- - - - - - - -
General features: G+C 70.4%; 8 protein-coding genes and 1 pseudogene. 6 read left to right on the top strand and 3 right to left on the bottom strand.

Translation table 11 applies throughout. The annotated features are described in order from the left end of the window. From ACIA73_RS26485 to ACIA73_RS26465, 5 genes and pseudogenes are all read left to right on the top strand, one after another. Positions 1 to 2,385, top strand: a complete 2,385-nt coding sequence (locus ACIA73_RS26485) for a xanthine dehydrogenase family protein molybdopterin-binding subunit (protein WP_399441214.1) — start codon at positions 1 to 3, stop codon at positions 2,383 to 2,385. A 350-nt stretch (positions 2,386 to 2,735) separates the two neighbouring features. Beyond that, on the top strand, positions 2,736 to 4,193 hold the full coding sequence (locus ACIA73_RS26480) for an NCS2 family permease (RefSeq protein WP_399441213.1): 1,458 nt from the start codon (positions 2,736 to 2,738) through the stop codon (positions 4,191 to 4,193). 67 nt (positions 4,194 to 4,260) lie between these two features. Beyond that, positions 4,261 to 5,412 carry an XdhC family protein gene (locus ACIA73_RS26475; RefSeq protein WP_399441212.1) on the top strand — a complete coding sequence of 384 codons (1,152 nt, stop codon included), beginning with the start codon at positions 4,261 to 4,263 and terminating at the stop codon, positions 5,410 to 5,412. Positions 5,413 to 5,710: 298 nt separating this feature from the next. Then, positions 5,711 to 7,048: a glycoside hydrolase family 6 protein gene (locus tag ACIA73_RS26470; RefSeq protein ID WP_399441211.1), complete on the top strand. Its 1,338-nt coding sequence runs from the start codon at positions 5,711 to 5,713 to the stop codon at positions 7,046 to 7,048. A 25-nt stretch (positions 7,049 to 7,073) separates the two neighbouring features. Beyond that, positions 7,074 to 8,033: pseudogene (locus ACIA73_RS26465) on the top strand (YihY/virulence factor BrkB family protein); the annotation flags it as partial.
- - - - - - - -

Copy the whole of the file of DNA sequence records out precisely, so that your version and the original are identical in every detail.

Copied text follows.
General features: G+C 70.4%; 8 protein-coding genes and 1 pseudogene. 6 read left to right on the top strand and 3 right to left on the bottom strand.

Translation table 11 applies throughout. The annotated features are described in order from the left end of the window. From ACIA73_RS26485 to ACIA73_RS26465, 5 genes and pseudogenes are all read left to right on the top strand, one after another. Positions 1 to 2,385, top strand: a complete 2,385-nt coding sequence (locus ACIA73_RS26485) for a xanthine dehydrogenase family protein molybdopterin-binding subunit (protein WP_399441214.1) — start codon at positions 1 to 3, stop codon at positions 2,383 to 2,385. A 350-nt stretch (positions 2,386 to 2,735) separates the two neighbouring features. Beyond that, on the top strand, positions 2,736 to 4,193 hold the full coding sequence (locus ACIA73_RS26480) for an NCS2 family permease (RefSeq protein WP_399441213.1): 1,458 nt from the start codon (positions 2,736 to 2,738) through the stop codon (positions 4,191 to 4,193). 67 nt (positions 4,194 to 4,260) lie between these two features. Beyond that, positions 4,261 to 5,412 carry an XdhC family protein gene (locus ACIA73_RS26475; RefSeq protein WP_399441212.1) on the top strand — a complete coding sequence of 384 codons (1,152 nt, stop codon included), beginning with the start codon at positions 4,261 to 4,263 and terminating at the stop codon, positions 5,410 to 5,412. Positions 5,413 to 5,710: 298 nt separating this feature from the next. Then, positions 5,711 to 7,048: a glycoside hydrolase family 6 protein gene (locus tag ACIA73_RS26470; RefSeq protein ID WP_399441211.1), complete on the top strand. Its 1,338-nt coding sequence runs from the start codon at positions 5,711 to 5,713 to the stop codon at positions 7,046 to 7,048. A 25-nt stretch (positions 7,049 to 7,073) separates the two neighbouring features. Beyond that, positions 7,074 to 8,033: pseudogene (locus ACIA73_RS26465) on the top strand (YihY/virulence factor BrkB family protein); the annotation flags it as partial.